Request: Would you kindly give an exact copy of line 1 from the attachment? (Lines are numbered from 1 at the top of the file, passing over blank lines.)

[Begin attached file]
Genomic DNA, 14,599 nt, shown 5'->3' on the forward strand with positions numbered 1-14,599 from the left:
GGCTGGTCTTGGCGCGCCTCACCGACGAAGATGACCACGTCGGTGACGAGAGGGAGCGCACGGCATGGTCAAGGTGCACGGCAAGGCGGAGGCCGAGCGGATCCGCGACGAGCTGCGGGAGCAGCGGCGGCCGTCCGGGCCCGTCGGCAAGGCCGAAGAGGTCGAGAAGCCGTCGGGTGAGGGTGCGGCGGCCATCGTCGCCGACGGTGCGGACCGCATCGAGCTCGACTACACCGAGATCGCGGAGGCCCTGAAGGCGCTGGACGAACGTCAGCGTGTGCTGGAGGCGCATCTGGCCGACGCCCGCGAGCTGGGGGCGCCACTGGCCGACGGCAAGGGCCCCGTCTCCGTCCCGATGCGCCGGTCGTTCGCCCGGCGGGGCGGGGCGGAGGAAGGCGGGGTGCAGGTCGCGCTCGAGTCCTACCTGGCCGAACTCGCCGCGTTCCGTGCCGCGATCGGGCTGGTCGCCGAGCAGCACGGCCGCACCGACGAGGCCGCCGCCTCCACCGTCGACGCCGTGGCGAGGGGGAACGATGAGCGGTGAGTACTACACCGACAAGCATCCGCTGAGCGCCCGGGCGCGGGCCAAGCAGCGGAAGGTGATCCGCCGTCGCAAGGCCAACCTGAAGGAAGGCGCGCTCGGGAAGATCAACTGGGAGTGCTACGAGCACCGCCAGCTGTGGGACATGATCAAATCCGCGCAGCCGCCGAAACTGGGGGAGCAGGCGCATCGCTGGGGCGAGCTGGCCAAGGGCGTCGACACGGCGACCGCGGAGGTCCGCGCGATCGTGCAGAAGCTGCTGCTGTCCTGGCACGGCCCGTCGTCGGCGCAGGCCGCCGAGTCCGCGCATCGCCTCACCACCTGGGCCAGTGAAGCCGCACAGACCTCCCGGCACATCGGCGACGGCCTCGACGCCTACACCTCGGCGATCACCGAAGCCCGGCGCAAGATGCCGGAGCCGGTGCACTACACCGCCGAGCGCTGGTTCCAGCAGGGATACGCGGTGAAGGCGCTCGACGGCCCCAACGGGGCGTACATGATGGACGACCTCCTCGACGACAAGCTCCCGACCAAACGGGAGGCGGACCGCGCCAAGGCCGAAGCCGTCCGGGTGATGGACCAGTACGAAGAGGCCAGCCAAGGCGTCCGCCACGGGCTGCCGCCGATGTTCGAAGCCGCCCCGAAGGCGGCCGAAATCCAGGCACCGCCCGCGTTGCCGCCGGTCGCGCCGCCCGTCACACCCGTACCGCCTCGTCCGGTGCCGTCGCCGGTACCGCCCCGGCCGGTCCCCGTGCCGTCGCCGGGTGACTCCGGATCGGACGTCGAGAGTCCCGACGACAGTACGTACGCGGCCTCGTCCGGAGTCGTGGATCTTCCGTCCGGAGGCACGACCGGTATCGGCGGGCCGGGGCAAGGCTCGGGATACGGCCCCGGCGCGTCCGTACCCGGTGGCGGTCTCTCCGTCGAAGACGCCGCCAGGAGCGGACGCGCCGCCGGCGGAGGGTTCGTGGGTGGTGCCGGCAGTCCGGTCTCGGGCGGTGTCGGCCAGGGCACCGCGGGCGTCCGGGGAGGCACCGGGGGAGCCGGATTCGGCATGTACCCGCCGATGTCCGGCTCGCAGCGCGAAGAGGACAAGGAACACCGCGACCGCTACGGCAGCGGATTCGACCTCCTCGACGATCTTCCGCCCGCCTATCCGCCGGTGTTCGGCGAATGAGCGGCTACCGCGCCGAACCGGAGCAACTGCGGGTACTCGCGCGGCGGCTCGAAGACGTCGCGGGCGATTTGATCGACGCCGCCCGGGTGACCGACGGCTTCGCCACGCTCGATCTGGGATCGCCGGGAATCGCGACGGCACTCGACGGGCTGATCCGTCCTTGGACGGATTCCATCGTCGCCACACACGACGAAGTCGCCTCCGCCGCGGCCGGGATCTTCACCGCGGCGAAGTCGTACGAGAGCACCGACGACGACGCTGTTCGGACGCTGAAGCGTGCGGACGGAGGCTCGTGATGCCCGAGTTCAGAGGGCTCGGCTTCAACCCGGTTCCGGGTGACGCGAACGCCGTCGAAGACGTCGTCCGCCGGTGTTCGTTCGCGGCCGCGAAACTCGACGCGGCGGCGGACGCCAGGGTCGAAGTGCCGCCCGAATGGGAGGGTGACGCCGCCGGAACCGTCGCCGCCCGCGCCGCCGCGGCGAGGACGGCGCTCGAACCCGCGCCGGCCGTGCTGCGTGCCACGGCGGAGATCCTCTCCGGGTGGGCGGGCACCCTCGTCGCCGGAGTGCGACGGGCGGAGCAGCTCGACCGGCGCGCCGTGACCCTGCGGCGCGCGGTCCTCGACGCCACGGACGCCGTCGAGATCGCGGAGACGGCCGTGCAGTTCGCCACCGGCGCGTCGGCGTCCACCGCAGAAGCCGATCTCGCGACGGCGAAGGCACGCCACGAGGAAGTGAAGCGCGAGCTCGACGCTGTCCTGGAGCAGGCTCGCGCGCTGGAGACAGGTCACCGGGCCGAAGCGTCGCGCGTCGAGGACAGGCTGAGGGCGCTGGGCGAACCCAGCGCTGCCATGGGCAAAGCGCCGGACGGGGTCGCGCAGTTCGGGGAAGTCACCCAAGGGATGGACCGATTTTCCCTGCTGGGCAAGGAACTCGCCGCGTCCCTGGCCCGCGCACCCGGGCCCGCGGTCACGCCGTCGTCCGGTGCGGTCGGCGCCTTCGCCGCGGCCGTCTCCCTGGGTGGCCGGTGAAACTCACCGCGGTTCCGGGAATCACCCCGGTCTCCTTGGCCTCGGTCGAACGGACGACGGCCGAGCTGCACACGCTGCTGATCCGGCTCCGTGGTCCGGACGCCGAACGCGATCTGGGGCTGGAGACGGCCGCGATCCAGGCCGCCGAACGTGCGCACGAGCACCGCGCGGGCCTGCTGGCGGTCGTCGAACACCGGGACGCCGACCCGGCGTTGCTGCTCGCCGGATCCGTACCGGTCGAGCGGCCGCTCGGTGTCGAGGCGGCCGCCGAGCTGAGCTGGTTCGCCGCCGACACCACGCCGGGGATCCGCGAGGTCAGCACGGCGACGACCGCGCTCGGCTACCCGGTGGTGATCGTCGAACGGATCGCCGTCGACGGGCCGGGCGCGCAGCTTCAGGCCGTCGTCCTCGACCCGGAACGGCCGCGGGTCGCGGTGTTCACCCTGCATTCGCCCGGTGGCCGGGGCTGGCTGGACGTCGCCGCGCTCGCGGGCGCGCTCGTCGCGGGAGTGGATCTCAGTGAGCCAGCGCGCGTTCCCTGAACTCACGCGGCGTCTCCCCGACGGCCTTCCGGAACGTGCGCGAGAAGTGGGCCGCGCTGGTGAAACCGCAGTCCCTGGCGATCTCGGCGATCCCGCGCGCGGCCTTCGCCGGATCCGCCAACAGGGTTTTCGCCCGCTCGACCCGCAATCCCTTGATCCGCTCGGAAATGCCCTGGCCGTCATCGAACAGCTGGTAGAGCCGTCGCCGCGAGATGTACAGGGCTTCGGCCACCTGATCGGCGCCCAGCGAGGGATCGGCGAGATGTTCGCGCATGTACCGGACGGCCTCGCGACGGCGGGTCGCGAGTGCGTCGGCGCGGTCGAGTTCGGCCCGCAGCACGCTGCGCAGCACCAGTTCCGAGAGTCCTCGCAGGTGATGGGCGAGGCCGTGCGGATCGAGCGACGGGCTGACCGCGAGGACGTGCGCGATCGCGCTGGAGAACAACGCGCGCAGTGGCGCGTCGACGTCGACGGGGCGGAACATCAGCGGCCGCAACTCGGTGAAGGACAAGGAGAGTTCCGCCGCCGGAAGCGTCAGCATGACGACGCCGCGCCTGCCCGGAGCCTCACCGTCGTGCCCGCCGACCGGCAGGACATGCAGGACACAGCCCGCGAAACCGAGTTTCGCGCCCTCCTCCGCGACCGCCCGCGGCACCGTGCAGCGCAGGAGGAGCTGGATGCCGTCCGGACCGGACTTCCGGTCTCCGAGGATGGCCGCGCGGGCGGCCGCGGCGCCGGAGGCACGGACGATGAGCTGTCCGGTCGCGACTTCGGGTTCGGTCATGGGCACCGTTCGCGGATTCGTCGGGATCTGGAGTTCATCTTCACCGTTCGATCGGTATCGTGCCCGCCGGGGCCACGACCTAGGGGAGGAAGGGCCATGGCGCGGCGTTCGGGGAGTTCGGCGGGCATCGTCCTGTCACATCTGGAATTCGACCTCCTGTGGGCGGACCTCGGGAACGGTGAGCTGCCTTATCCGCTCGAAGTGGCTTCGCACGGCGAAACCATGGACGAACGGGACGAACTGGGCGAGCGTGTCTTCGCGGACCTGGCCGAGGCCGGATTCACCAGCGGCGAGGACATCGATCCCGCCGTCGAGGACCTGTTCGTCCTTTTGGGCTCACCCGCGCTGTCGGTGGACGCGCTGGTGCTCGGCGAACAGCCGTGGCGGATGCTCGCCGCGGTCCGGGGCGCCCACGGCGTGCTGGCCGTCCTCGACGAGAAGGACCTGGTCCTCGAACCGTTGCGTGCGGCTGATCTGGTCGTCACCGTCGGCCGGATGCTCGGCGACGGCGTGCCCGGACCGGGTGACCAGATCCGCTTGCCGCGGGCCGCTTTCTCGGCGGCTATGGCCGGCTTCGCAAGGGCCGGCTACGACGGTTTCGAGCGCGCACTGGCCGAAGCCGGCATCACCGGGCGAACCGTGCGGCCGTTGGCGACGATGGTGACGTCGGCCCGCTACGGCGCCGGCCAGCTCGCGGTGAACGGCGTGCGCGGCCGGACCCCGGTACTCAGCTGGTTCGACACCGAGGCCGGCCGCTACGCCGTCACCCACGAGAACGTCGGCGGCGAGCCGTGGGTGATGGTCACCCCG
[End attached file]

Genomic DNA, 14,599 nt, shown 5'->3' on the forward strand with positions numbered 1-14,599 from the left: